ICE announced in February, 2011 that it would begin using biometric identification as a key component of an information-sharing nexus with 58 California counties meant to identify aliens who are booked for crimes by local police. However, a Freedom of Information Act request by several justice organizations revealed a program involving extensive Homeland Security coordination to expand the Secure Communities biometrics program to include even law-abiding American citizens.

The progression of Secure Communities has been warp speed, as 27 states have implemented its procedures. Minnesota is the latest to add itself in full compliance with the mandatory federal biometric ID program.

However, a pattern of deception by the federal government from the onset, as well as ignoring the growing criticism, is making it clear that rather than being a specific initiative to deport known criminals, Secure Communities is looking more and more like a sweeping move toward a Big Brother total surveillance grid.

Secure Communities is part of the Next Generation Identification program that has been rolled out to supplant the current fingerprint database known as IAFIS. Full biometrics are added to fingerprint information, including: palm scans, voice imprints, iris scans, facial recognition, and other body signatures that form an identity dossier of every individual. Once established, the dossier can be analyzed and communicated in real time between local law enforcement and federal agencies to theoretically deport “illegal and dangerous immigrants.”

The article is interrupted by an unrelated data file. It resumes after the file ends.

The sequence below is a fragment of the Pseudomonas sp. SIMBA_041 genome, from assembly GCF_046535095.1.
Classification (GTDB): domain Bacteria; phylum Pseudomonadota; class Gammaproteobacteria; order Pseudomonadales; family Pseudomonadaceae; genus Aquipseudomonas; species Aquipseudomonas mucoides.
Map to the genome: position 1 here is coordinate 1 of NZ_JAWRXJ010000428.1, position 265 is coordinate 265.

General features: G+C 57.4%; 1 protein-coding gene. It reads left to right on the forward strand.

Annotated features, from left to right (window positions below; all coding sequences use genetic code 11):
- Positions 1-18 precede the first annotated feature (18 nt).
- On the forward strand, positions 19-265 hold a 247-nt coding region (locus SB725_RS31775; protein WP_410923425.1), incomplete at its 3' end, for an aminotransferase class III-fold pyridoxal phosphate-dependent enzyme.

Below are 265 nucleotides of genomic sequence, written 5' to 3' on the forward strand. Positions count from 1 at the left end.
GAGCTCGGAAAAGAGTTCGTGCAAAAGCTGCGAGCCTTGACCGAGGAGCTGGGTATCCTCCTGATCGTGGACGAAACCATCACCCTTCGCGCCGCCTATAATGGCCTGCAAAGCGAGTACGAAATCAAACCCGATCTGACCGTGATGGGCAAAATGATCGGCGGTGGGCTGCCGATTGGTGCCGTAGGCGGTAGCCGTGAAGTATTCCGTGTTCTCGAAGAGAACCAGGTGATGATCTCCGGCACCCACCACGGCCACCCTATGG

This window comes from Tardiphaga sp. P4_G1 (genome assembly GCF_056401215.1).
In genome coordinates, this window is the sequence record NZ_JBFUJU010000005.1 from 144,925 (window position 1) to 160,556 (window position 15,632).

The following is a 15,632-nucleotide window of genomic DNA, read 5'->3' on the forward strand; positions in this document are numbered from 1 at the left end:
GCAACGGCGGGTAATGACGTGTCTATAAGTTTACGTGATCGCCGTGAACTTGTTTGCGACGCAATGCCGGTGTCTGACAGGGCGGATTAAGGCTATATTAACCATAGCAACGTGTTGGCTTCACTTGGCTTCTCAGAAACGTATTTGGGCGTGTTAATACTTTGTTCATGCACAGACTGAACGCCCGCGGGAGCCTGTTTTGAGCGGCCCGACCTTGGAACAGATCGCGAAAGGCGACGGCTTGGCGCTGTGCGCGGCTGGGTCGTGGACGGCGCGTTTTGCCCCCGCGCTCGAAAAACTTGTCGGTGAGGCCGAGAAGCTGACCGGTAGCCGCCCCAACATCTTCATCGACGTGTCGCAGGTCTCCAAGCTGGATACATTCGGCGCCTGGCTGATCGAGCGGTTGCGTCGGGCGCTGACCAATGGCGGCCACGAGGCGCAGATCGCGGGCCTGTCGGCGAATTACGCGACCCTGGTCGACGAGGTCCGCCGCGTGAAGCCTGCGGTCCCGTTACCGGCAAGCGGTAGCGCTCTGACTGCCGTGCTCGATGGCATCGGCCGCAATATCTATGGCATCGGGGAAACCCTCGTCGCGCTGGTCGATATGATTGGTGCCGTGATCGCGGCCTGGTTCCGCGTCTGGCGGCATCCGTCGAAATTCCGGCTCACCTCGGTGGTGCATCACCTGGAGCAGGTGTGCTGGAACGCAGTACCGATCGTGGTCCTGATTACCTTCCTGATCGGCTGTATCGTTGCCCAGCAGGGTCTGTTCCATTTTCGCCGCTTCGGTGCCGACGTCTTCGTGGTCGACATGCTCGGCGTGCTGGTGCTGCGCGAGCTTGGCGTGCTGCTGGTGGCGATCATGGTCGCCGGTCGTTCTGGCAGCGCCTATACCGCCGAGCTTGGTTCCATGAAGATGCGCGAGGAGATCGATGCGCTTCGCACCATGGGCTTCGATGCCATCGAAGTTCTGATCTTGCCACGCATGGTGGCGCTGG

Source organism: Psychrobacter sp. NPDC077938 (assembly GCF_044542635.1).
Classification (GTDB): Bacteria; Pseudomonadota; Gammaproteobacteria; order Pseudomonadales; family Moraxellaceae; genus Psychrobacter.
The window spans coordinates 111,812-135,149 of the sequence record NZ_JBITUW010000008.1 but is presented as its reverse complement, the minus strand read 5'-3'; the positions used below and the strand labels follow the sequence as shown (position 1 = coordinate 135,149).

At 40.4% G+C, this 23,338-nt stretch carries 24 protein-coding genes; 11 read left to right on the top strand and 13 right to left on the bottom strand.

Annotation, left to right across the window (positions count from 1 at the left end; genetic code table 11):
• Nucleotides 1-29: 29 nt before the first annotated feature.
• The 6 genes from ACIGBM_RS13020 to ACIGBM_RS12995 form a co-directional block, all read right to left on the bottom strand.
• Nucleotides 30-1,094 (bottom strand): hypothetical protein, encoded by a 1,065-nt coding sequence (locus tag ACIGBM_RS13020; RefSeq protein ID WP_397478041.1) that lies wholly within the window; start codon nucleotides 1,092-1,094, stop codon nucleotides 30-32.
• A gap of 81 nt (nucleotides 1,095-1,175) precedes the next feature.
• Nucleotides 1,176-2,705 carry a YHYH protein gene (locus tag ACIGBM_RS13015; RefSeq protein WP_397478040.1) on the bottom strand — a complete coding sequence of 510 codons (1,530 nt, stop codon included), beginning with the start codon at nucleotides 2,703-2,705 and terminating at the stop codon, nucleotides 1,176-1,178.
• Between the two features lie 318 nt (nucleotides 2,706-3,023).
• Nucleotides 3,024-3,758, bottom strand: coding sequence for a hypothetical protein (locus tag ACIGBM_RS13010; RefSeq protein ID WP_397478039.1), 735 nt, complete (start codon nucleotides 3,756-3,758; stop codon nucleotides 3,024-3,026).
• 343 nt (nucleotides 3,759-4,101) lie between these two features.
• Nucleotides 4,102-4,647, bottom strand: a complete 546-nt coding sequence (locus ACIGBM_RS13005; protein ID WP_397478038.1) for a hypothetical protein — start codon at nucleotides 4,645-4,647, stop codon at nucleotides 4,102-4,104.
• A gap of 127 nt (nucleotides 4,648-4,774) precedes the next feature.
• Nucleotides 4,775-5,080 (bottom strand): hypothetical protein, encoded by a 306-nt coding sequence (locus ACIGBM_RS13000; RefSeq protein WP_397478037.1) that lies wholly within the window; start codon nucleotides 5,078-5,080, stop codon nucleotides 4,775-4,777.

Concerns have been raised by privacy rights advocates and Constitutionalists alike. The biometric dossier is compiled on anyone caught within its web; it then becomes the property of law enforcement agencies even if your biometrics (and DNA) are picked up as latent imprints at a crime scene. This makes everyday movements part of a tracking grid that can be cross-referenced beyond the court of law, potentially leading to false suspicions, interrogations, and arrests.

ICE is already under investigation for misrepresenting its intentions; and the wider role of the FBI, and its push to make mandatory what could have been voluntary, only furthers the suspicion that forcing states to obey federal mandate has intentions that far surpass documenting and deporting illegal and dangerous individuals...